The British Empire hasn’t really existed since the late ’60s, however, the empire didn’t disappear without leaving a long-lasting legacy on the geopolitical landscape of today. A legacy that led to the creation of the Commonwealth of Nations. The Commonwealth of Nations is an association of 54 independent and sovereign states, most of which are former territories of the British Empire.

With a conjoined land area of 11.5 million square miles [29.9 million sq km] and 2.4 billion people, the Commonwealth contains approximately 20% of the world’s land and 32% of the world’s inhabitants. This massive association is unique on the world stage, with its roots in British imperialism. At its height, the largest empire that the world had ever seen, the decline of the British Empire led to political turmoil and unrest throughout its formerly colonized regions, particularly outside of its mostly white colonies like Canada and Australia. These colonies were the first to see change, being promoted to Dominion status (The word Dominion was used from 1907 to 1948 to refer to one of several self-governing colonies of the British Empire) throughout the late 19th century and early 20th century. This meant they had more independence over their own affairs while still ultimately being under the authority of the Crown.

Canada was the first to become a Dominion in 1867, followed by Australia in 1901, New Zealand and Newfoundland in 1907, South Africa in 1910, and Ireland in 1922 — the leaders of which would attend the 1926 Imperial Conference. At this Conference, Britain and its Dominions agreed that they would all be equal members of the British Empire, meaning, despite all owing allegiance to the Crown, they would not be ruled by the United Kingdom. The powers at this Conference decided on the name ‘British Commonwealth of Nations’ to describe their newly formed organization, the first form of what we now call the Commonwealth of Nations today. For more exciting stuff please subscribe to our Facebook Page

This agreement formalized in the Statute of Westminster in 1931, allowing the Commonwealth to take shape. It is notable to point out that, at the time of the Imperial Conference, the British Empire included vast areas of land in Africa, much of the Middle East, the entirety of Pakistan and India, as well as several other regions across the world, while the only territories represented at the Imperial Conference were the predominantly white members of the British empire, leading many to refer to this early form of the Commonwealth as the ‘White Commonwealth’.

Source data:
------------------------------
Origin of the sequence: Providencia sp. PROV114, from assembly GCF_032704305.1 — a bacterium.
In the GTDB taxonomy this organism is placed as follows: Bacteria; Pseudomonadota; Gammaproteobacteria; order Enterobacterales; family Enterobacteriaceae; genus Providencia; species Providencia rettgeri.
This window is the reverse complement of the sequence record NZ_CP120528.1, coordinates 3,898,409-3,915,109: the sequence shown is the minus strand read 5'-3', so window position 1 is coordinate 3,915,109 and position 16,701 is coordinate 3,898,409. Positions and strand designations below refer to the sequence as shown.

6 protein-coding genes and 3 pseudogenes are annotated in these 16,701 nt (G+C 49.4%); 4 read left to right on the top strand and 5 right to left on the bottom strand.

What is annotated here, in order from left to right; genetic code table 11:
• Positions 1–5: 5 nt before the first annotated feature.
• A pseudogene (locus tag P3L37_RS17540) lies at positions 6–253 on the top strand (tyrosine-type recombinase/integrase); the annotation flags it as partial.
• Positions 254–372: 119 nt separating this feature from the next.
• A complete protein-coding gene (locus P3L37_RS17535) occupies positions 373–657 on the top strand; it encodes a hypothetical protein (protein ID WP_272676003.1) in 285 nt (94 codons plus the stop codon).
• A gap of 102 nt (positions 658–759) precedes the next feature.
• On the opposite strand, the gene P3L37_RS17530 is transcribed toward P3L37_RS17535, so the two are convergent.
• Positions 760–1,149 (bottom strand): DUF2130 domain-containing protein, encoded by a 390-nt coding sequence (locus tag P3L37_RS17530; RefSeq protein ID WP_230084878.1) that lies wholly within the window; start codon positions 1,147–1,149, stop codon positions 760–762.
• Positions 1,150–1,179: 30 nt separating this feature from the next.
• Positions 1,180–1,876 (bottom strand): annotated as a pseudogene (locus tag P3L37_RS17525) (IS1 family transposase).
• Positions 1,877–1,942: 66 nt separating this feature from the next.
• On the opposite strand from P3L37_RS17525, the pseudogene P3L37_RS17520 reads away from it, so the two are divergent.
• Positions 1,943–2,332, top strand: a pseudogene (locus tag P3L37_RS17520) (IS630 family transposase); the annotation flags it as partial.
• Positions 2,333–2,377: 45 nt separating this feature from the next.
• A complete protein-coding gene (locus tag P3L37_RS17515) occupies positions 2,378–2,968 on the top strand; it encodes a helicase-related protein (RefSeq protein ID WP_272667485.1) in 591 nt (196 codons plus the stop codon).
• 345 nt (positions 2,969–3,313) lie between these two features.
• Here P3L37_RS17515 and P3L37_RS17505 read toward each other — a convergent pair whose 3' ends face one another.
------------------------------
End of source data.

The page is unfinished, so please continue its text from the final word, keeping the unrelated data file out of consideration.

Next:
The newly formed ‘British Commonwealth of Nations’ existed in this form for a relatively brief period, however. Britain’s colonies not included in the early commonwealth began to seek further separation and even independence from the British, beginning with Pakistan and India in 1947. India becomes part of the Commonwealth initially, however, upon announcing intentions to severe ties with the Crown and become a republic in 1949, it no longer meets the requirements for Commonwealth membership. It was because of India’s switch to a republican form of government that, at a meeting of Commonwealth leaders in 1949, it was decided that member-states may be in the Commonwealth if they accepted the British Crown as a ‘symbol of free-association between member-nations, meaning India could remain in the Commonwealth. Along with this change, it was decided that the ‘British Commonwealth of Nations’ would drop the ‘British’ in its title, becoming the Commonwealth of Nations we know today. See my article on British Royal Family Money Sources.

Pakistan and Sri Lanka became Commonwealth members in 1949. The Irish Free State, one of the founding members of the original British Commonwealth, withdraw from the Commonwealth at this time as well, meaning this is what the new Commonwealth of Nations looked like as of 1949: The number of Commonwealth nations increase greatly throughout the next several decades, however, it did not come without its issues. 2 other member-stares, on top of Ireland, left the Commonwealth—firstly the founding member South Africa in 1961, and later Pakistan in 1972. Both of these, however, both countries later rejoined, the first being Pakistain, rejoining after 17 years in 1989, and second South Africa, rejoining after 33 years in 1994.

Mozambique, joining in 1995, was the first nation to join the Commonwealth of Nations that was not at some point under British control, but rather Portuguese control as a colony. Today, the Commonwealth of Nations has 54 member states across the world. This is what the Commonwealth looks like today: While, since 1949, Commonwealth members have been allowed to choose their head of state freely, many Commonwealth nations continue to observe the Queen as a reigning constitutional monarch. These 16 nations are all members of the Commonwealth of Nations and are collectively known as the Commonwealth Realm. These nations include, among others, Canada, Jamaica, the U.K., Australia, Papua New Guinea, and New Zealand. The Commonwealth of Nations is one of the largest associations of countries in the world today and exists to serve the economic, social, and political needs of its member states, from some of the world’s largest economies to countless developing nations, and is an interesting result of British imperialism. For more exciting stuff please subscribe to our Facebook Page

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